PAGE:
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    Office of National Drug Control Policy

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    Office of National Drug Control and the Present Threat Over the last decade, Southwest border violence has elevated into a national security concern. Much of the violence appears to stem from the competing growth and distribution networks that many powerful Mexican drug cartels exercise today. The unfortunate byproduct of this criminality reaches many citizens of the Mexican border communities in the form of indiscriminate street gang shootings, stabbings, and hangings which equated to approximately

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    America's war on drugs, marijuana is one of the biggest enemies. And since alcohol and tobacco, two life threatening substances, are legal it is a relevant question to ask why marijuana is illegal. The taxpayers of America can partly answer this question when they fill out their tax forms and when they hear the hash rhetoric used against marijuana by the government. The fact that marijuana is illegal is sufficiently caused by the amount of money, jobs, and pride invested in the drug war. In other words

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    Government Drug Money

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    today, now cut that amount in half and you now have the amount of money the government is spending on the outrageous drug war. According to the Office of National Drug Control Policy, The U.S. federal government had spent at least $15 billion dollars in 2010, while the state and local governments added on another $25 billion dollars to that. The amount of money being spent on the drug war is ridiculous compared to what we actually need to spend our hard earned money on. This, including many other dumb

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    to end marijuana use and possession have ultimately proved futile. The current marijuana policy is unjust, causing a wide array of gratuitous at... ... middle of paper ... ... Madison, James, Alexander Hamilton, and John Jay. The Federalist Papers. London: Penguin Books, 1987. Plato. Republic. Trans. Robin Waterfield. Oxford: Oxford University Press, 1993. Schlosser, Eric. Reefer Madness: Sex, Drugs, and Cheap Labor in the American Black Market. New York: Houghton Mifflin Company, 2003.

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    controversial drugs in America. Ever since its cultivation began around 1611, marijuana has puzzled people with its effects. Many question marijuana?s classification as a schedule one drug. A schedule one drug is one that has a high potential for abuse and no medicinal value. Some argue that the war on drugs, in particular marijuana, has cost taxpayers billions and is wasting funds that could be used on more important tasks such as improving transportation or education. As drug arrests rise, so

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    The war on drugs has been heavily criticized over the years due to its incompetence in reducing drug use. This is probably due to the fact that we have never fought the “war on drugs as we have fought other adversaries”, as Charles B. Rangel writes in “Why Drug Legalization Should Be Opposed”(288). However, in “Should Drugs Be Legalized?”, William J. Bennett contends that “every civilized society has found it necessary to exert some form of control over mind-altering substances”, which justifies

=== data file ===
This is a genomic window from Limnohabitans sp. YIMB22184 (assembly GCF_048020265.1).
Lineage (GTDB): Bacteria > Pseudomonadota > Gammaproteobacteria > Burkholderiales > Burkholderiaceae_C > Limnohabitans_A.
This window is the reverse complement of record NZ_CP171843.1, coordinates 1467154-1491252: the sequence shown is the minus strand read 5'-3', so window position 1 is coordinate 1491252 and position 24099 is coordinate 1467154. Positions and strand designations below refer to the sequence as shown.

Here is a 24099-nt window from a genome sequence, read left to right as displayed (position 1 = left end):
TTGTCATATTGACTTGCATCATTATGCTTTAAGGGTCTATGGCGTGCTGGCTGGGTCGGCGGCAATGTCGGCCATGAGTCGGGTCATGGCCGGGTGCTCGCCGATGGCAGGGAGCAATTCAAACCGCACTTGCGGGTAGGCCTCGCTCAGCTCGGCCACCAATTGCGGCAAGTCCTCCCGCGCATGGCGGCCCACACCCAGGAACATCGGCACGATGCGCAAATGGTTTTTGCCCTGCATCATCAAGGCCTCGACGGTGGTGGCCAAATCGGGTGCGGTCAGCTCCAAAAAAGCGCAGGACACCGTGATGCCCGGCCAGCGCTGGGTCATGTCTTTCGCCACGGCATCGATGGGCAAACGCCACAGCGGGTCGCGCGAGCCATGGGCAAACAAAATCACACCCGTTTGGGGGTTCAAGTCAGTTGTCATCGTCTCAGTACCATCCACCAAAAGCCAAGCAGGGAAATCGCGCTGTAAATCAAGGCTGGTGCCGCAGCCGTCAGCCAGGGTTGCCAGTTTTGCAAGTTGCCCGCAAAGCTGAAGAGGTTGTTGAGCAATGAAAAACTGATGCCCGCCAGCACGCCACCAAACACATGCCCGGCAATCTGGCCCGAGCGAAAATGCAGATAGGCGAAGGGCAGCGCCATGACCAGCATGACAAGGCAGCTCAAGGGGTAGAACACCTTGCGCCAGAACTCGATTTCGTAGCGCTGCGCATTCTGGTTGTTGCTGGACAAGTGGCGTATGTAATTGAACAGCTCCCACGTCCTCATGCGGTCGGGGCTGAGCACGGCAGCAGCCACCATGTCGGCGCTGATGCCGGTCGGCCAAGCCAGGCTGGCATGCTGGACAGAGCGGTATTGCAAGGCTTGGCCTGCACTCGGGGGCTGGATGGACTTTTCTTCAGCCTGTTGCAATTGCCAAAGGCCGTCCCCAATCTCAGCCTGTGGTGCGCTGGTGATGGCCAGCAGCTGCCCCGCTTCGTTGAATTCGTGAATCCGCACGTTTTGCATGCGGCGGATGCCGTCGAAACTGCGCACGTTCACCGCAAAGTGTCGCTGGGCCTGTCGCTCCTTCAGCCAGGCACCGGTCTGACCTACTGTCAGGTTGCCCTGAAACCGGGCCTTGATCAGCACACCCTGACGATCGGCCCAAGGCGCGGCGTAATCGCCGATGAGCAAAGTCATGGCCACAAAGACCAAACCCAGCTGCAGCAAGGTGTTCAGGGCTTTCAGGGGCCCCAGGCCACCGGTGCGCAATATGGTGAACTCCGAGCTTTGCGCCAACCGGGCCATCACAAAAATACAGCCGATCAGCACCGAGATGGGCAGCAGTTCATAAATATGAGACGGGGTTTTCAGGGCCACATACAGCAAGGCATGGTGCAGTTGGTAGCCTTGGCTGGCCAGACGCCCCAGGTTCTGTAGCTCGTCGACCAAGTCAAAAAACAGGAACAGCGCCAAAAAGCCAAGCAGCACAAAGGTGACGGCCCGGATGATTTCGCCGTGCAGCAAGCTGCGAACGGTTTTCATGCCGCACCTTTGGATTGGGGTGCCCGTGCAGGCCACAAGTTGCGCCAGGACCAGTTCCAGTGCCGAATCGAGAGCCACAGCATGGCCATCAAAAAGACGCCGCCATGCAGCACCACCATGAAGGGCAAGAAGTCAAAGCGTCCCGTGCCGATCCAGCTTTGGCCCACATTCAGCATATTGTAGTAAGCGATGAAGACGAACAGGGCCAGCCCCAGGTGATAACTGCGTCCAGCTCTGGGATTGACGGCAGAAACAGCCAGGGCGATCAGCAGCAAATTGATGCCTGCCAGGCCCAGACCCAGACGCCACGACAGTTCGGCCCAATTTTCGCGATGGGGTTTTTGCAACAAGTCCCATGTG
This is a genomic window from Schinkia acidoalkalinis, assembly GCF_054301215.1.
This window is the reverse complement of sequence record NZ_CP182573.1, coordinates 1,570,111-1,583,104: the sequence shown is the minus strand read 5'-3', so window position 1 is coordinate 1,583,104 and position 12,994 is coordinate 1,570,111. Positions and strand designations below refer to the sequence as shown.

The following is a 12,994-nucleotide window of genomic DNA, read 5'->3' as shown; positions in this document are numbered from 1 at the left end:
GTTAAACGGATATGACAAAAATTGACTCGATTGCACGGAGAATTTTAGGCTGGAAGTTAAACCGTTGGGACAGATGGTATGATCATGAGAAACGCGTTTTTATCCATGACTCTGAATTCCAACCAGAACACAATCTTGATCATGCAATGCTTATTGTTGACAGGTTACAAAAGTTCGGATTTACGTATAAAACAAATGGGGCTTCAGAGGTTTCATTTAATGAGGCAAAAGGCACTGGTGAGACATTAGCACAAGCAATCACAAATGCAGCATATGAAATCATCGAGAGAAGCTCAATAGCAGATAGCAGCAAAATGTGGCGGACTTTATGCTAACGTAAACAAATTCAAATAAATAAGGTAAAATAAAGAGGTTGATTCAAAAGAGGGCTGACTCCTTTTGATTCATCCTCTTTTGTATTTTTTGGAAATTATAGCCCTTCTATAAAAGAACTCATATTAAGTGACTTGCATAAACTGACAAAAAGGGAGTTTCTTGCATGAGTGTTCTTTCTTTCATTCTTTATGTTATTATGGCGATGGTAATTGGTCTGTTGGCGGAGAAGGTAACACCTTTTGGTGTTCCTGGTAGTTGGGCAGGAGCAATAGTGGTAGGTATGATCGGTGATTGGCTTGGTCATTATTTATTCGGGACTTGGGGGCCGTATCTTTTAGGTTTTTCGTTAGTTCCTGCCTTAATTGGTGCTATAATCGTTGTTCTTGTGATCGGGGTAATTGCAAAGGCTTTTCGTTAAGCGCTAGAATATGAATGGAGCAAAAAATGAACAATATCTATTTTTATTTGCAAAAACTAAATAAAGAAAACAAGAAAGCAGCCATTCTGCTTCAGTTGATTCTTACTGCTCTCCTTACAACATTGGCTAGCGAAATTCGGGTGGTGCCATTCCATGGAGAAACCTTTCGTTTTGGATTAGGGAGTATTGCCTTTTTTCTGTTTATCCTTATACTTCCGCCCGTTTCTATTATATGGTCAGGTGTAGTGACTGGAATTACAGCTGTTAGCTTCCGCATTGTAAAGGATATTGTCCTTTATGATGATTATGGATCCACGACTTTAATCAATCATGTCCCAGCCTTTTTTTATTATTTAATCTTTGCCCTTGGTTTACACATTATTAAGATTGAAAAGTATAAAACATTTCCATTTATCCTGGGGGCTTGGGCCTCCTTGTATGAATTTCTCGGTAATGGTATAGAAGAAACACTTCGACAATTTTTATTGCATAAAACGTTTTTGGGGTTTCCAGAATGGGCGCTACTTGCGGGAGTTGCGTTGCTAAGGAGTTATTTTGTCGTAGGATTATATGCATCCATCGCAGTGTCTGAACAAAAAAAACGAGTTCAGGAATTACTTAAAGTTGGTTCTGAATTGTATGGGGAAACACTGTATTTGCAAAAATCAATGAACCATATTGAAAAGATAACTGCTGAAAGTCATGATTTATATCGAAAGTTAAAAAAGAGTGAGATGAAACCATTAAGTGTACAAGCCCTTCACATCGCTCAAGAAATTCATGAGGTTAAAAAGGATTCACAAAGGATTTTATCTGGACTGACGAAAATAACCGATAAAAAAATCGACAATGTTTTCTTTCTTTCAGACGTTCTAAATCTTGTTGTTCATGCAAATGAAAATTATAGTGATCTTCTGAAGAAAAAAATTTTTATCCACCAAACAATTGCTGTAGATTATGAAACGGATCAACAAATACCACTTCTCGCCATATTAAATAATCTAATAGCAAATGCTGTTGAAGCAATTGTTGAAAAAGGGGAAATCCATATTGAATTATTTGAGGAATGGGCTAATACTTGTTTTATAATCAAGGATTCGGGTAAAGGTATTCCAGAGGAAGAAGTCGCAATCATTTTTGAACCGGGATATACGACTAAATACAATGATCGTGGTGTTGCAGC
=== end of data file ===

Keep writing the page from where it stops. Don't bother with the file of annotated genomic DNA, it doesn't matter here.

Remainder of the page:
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    The United States Needs a Terrorism Czar Introduction Drug trafficking activity and terrorism activity have much in common.  Both drugs and terrorism have strong national security and law enforcement components, they have military components, border control components, economic and trade components, medical components, and agricultural components.  Today there are some 50 federal agencies with some degree of counterdrug responsibilities and at least 12 federal agencies with important

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    The drug control policy of the United States

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    The drug control policy of the United States has always been a subject of debate. From Prohibition in the early 1930’s to the current debate over the legalization of marijuana, drugs have always been near the top of the government’s agenda. Drug use affects every part of our society. It strains our economy, our healthcare, our criminal justice systems, and it endangers the futures of young people. In order to support a public health approach to drug control, the Obama administration has committed

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    Prescription drug abuse is an epidemic that has been classified by the Centers for Disease Control and Prevention. It has shown much increase within the past decade throughout the United States and is the nations fastest growing drug problem. The National Institutes of Health through the National Institute on Drug Abuse is a major component of the efforts to guide and develop drug policies. The Office of National Drug Control Policy has impacted the nation in a very positive way by enforcing new

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    Drug Abuse Among Teens

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    Introduction Drugs abuse is serious problem in the United States, especially among teenagers. According to National Drug Intelligence Center (2003) 7.5 million American adolescents aged 12 to 17 used drugs at least once during their lifetime. Teens start to experiment with drugs from a young age and do not think about drugs’ negative consequences. Butler (2010) claims that drug addiction will lead to problems at university or school and loss of alertness, which can cause to injury. Also it will

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